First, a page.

On a relatively calm, pre-Thanksgiving day for the market as a whole, shares of military drone-maker AeroVironment (NASDAQ:AVAV) bucked the trend Wednesday -- and in a bad way. Reports that fiscal Q2 2015 revenues dropped 19% year over year sent AV shares into a tailspin -- down more than 9% at last report, and probably heading lower. Why? Let's review.
In Q2, AeroVironment reported:
- Sales down 19% year over year to just $52.7 million.
- Gross profits taking an even bigger hit, down 25%, with the reduction in revenues being compounded by tighter gross profit margins -- off three percentage points at 34%.
- Compounding the damage, AV reported both operating and net losses for the quarter -- $4.1 million and $2.9 million, respectively.
That all added up to a $0.13 loss per share for AeroVironment stock -- nearly twice the per-share loss of yesteryear. It was also the company's second quarter in a row of missing analyst earnings estimates -- by three cents last quarter, and two cents this time around. And yet ... it wasn't all bad news.
Free cash resumes flowing
By this point in time one year ago, AeroVironment was a deeply free cash flow-negative company, having burnt through $15.7 million in the first half of fiscal 2014. Today, that trend has reversed, with AV reporting positive free cash flow of roughly $8.9 million.
Even more impressively, AV management noted that it currently has $125.2 million worth of orders in hand -- orders for which customers (primarily the U.S. Department of Defense) have already appropriated funds, and that are just waiting to be filled. Logically, AV must be piling up parts, partly finished, and just-finished unmanned aerial vehicles in preparation for filling all these orders. (And indeed, AV's 10-Q filing with the SEC shows a small uptick in gross inventories.) The fact that the company's boasting positive free cash flow despite higher cash outlays is therefore an achievement that deserves praise.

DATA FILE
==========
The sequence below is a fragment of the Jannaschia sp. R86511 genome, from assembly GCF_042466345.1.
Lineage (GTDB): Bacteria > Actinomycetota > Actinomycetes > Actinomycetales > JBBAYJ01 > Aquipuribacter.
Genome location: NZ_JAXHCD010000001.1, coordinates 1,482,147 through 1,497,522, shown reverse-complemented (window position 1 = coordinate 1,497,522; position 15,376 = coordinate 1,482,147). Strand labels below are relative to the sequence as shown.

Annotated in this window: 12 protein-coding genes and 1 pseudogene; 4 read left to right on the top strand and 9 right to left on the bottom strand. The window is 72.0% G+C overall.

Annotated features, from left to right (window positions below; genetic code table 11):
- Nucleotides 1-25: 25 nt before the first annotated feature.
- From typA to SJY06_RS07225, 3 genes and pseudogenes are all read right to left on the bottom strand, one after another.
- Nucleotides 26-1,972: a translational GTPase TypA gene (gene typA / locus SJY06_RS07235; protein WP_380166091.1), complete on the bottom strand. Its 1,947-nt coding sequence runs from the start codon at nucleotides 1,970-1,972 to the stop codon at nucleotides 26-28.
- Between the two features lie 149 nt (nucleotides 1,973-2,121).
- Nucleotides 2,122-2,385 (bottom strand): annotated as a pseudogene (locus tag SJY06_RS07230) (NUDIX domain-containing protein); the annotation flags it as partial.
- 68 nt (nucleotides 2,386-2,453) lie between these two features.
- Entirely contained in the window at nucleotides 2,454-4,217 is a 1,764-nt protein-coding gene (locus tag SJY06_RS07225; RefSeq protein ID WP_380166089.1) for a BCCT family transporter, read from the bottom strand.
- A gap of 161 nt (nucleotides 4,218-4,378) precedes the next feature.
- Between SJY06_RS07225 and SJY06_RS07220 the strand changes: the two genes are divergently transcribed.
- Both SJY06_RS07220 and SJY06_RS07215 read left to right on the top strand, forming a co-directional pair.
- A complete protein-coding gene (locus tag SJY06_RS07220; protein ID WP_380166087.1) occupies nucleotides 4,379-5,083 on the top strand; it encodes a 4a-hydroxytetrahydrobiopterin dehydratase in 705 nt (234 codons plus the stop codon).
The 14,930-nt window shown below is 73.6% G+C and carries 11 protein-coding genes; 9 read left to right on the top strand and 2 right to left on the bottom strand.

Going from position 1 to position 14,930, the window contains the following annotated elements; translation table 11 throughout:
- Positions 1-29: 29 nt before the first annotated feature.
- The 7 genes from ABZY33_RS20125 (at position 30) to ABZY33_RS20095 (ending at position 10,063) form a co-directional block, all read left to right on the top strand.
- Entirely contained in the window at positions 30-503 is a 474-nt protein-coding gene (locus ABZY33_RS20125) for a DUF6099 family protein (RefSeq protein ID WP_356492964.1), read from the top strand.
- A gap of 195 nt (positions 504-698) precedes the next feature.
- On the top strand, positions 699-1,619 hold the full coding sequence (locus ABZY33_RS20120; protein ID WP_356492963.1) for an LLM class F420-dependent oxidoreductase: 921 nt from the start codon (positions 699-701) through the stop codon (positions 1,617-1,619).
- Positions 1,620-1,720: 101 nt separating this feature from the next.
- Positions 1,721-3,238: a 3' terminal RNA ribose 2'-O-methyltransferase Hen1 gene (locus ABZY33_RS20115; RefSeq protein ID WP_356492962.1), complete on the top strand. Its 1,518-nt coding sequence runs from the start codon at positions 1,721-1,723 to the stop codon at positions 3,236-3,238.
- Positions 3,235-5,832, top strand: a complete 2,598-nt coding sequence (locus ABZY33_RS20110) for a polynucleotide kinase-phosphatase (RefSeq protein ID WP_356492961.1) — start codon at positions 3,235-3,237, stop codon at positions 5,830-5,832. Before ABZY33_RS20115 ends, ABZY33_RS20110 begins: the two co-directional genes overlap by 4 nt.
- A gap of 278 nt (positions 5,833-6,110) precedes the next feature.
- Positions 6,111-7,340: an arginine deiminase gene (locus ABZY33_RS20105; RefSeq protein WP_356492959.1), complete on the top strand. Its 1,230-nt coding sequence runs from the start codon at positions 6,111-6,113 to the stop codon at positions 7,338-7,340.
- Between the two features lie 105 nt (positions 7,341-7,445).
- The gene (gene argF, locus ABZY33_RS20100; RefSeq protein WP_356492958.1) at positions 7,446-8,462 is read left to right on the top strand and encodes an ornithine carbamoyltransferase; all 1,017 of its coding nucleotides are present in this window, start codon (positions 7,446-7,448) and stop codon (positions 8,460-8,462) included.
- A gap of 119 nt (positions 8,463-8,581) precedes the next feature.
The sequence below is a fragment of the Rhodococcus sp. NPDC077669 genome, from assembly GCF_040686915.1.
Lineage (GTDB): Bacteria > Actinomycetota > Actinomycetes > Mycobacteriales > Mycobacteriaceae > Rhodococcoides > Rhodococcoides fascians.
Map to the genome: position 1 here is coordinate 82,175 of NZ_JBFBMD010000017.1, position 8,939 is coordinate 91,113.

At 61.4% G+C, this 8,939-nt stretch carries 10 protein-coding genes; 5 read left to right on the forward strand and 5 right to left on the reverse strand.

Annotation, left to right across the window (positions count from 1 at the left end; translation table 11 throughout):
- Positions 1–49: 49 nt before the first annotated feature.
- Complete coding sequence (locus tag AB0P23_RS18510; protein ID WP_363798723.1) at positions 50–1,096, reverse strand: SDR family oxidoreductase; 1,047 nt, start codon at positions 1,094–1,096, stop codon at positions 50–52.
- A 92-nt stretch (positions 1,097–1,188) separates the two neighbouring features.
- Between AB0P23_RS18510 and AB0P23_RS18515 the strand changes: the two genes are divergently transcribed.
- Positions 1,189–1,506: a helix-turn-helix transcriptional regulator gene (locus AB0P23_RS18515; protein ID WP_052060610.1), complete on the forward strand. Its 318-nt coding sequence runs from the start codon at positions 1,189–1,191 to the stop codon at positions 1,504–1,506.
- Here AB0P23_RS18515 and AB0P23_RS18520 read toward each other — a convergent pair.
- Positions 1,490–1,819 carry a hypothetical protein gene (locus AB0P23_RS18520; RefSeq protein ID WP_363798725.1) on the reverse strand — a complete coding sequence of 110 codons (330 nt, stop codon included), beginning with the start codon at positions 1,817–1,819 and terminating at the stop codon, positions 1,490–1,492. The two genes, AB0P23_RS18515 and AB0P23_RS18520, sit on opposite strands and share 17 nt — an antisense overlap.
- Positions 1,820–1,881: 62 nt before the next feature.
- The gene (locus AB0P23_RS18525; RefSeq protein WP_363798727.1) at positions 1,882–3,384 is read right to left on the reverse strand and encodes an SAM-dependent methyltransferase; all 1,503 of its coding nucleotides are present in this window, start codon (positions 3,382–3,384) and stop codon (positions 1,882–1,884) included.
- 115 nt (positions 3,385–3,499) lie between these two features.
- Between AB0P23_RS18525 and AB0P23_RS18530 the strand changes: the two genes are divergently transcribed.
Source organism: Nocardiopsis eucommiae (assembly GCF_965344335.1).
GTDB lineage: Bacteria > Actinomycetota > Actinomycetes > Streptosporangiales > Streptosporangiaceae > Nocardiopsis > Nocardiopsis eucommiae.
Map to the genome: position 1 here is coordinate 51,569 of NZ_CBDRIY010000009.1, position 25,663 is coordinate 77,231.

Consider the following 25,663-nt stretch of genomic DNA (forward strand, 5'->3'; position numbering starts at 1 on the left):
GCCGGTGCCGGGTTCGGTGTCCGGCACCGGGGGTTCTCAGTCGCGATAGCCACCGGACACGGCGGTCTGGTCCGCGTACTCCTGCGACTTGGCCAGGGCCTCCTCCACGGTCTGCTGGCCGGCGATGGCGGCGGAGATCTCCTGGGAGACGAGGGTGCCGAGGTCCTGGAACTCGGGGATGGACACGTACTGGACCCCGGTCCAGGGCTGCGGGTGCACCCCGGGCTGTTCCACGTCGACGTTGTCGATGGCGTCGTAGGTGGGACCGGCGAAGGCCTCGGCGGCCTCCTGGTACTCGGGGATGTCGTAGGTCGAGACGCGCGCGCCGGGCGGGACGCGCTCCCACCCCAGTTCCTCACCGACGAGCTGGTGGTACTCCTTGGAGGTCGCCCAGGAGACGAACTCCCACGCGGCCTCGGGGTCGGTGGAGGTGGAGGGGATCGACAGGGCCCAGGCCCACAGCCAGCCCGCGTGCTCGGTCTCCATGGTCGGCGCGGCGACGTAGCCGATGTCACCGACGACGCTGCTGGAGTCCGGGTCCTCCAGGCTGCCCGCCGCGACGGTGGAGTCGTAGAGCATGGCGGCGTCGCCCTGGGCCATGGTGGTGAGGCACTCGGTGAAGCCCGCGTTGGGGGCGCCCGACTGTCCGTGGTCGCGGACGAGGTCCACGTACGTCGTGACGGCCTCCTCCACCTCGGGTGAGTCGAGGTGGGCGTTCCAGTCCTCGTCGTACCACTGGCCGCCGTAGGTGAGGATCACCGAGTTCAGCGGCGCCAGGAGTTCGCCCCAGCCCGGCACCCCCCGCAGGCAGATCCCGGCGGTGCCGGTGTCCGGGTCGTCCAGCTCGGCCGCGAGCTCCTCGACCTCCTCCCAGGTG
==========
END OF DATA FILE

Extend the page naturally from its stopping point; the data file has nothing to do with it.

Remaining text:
But can it continue?
Looking forward, AeroVironment management reiterated guidance for investors, saying it still expects to book $250 million to $270 million in revenues this year -- and that it further expects gross profit margins to perk back up to somewhere between 34.5% and 37.5%.
Either of those numbers -- or anything in between -- would be better than what AV achieved in Q2. And given that AV management also reiterated its promise to increase investments in "research and development and business development investments for Tactical Missile Systems, Commercial UAS and Global Observer business areas," AV will need to boost gross margins if it's to have any chance of ending fiscal 2015 in the black.
The upshot for investors
AeroVironment's continued warnings that investments in the company's future will "largely offset operating profit in the current fiscal year" suggest the chances AV will end this year with anything resembling a GAAP profit remain exceedingly slim. That said, with trailing free cash flow now exceeding $46 million for the past 12 months -- and eclipsing trailing GAAP profit by nearly a factor of four -- I just can't help thinking ...
... things aren't as bleak as they appear.